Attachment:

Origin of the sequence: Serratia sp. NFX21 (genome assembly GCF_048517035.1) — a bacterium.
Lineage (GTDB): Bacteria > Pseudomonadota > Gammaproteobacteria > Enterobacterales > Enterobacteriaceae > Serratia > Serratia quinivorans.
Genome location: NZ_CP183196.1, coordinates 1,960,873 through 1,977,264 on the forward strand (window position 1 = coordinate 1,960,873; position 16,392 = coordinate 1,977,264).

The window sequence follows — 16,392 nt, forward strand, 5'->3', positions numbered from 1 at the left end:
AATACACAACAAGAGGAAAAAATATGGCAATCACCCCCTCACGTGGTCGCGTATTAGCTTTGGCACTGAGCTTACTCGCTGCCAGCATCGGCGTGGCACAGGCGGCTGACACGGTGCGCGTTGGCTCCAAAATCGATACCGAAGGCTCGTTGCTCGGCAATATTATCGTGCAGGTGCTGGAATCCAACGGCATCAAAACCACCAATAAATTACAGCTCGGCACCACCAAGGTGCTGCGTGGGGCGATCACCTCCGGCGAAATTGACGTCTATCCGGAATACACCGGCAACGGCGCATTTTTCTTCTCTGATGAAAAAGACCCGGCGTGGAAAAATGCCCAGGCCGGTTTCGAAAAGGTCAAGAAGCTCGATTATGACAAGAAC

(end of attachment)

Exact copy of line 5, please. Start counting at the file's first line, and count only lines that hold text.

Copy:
AATACACAACAAGAGGAAAAAATATGGCAATCACCCCCTCACGTGGTCGCGTATTAGCTTTGGCACTGAGCTTACTCGCTGCCAGCATCGGCGTGGCACAGGCGGCTGACACGGTGCGCGTTGGCTCCAAAATCGATACCGAAGGCTCGTTGCTCGGCAATATTATCGTGCAGGTGCTGGAATCCAACGGCATCAAAACCACCAATAAATTACAGCTCGGCACCACCAAGGTGCTGCGTGGGGCGATCACCTCCGGCGAAATTGACGTCTATCCGGAATACACCGGCAACGGCGCATTTTTCTTCTCTGATGAAAAAGACCCGGCGTGGAAAAATGCCCAGGCCGGTTTCGAAAAGGTCAAGAAGCTCGATTATGACAAGAAC